When air masses collide
In a cold front, the leading edge of an advancing cold air mass meets less dense warm air and forces it up sharply like a blade, causing instability. Typically associated with low-pressure weather systems, cold fronts develop rapidly, often producing large cumulus and cumulonimbus clouds and triggering heavy rain and thunderstorms (Anatomy of a thunderstorm). Rainfall and winds are heaviest along the front.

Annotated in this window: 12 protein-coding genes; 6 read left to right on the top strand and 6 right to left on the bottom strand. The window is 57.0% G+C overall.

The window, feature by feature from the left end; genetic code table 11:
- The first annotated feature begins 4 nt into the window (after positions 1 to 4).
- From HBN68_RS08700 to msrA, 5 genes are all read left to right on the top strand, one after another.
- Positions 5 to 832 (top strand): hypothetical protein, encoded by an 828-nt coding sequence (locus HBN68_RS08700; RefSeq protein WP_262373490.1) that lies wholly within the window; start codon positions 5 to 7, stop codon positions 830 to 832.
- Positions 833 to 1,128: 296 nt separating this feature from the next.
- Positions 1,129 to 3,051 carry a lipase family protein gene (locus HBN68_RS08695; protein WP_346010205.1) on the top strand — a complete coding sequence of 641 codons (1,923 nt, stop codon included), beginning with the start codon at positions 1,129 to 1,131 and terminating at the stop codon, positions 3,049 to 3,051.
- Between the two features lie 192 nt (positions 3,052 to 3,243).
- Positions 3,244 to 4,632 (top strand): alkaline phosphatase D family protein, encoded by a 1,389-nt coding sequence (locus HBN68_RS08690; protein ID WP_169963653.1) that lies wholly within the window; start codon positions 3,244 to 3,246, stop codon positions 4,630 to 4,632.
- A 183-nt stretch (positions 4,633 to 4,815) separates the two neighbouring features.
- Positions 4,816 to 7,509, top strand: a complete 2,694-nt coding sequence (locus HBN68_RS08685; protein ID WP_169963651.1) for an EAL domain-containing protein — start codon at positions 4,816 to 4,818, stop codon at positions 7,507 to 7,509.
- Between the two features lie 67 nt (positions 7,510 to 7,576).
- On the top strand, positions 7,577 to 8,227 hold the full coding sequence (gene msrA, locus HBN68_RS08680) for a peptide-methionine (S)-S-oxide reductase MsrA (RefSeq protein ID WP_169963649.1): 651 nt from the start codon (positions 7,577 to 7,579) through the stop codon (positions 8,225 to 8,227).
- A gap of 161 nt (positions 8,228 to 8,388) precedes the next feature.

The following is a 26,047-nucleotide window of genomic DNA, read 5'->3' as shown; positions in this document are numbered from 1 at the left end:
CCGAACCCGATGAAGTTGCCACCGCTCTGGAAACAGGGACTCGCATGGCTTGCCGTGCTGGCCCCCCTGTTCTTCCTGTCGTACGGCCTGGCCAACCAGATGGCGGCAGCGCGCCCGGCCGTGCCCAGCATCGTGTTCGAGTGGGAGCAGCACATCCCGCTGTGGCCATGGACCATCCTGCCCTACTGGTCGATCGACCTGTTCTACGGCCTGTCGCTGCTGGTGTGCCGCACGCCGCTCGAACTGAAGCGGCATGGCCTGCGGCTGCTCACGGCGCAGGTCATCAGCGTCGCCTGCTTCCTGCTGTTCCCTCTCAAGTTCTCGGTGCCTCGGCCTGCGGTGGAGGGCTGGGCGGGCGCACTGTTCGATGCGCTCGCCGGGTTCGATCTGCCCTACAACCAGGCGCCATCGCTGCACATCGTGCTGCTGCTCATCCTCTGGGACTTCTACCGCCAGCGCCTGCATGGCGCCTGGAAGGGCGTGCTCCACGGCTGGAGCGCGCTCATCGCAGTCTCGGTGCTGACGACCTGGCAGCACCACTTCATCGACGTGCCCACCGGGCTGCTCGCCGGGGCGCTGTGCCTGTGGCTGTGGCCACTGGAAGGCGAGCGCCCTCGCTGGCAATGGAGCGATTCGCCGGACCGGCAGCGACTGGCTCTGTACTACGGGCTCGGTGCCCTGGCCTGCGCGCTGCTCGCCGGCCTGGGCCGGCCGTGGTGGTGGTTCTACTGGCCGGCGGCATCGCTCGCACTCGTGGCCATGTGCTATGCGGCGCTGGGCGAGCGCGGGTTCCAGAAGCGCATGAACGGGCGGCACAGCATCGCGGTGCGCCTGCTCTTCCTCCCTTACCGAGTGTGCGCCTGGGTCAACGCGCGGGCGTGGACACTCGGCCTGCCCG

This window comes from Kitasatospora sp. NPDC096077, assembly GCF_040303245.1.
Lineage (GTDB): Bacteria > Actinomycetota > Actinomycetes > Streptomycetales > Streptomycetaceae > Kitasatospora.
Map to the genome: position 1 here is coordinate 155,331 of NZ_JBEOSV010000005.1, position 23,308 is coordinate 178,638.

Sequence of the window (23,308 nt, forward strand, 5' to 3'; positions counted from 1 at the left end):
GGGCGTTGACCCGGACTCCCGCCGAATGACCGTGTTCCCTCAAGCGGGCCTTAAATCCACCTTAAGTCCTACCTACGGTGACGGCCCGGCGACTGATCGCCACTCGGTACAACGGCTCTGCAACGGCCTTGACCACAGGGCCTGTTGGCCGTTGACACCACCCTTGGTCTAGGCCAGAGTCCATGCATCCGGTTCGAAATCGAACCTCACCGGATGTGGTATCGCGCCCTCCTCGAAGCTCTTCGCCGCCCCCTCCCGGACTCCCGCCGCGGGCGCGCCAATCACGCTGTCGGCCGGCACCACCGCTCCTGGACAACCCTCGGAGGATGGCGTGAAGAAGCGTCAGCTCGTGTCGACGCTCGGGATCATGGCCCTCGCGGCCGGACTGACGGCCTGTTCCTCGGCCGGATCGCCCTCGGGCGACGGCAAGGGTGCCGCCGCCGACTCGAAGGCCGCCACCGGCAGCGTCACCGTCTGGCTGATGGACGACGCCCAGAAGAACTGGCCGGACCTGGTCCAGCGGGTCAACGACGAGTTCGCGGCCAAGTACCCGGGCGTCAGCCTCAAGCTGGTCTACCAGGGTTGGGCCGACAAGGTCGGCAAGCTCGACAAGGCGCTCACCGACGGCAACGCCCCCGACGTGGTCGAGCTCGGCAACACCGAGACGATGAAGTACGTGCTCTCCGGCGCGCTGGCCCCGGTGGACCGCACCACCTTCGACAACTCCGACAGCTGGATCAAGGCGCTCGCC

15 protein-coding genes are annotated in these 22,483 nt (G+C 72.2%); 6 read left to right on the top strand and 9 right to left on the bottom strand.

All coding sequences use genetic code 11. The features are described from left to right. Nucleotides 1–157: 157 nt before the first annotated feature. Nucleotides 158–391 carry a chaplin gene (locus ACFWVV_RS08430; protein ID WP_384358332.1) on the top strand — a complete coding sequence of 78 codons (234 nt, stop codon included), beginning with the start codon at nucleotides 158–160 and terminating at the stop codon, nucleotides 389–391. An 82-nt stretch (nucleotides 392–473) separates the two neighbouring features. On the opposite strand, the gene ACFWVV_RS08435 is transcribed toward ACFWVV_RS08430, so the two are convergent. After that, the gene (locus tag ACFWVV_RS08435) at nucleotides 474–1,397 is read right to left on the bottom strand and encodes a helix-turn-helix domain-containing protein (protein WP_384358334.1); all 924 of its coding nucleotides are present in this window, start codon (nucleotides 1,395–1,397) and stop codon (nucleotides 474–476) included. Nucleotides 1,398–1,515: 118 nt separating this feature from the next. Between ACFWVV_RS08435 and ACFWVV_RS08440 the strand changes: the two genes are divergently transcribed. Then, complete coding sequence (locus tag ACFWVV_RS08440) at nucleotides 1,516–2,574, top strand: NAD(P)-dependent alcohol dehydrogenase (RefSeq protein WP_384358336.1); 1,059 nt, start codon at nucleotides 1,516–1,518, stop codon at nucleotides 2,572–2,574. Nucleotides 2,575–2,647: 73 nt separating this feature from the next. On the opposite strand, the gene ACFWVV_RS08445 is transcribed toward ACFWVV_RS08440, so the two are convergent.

In a warm front, the leading edge of a mass of warm air meets a stationary, cold air mass and gradually rises above it along a slope that can stretch for hundreds of kilometres. As the warm air rises, it cools, forming cirrus clouds. If higher clouds form, condensation will follow, causing widespread precipitation accompanied by strong winds.
The graphic box shows three images of clouds and asks “Can you identify these clouds?” Hovering over each reveals the name of the type of cloud; clicking on each reveals a text box with full description.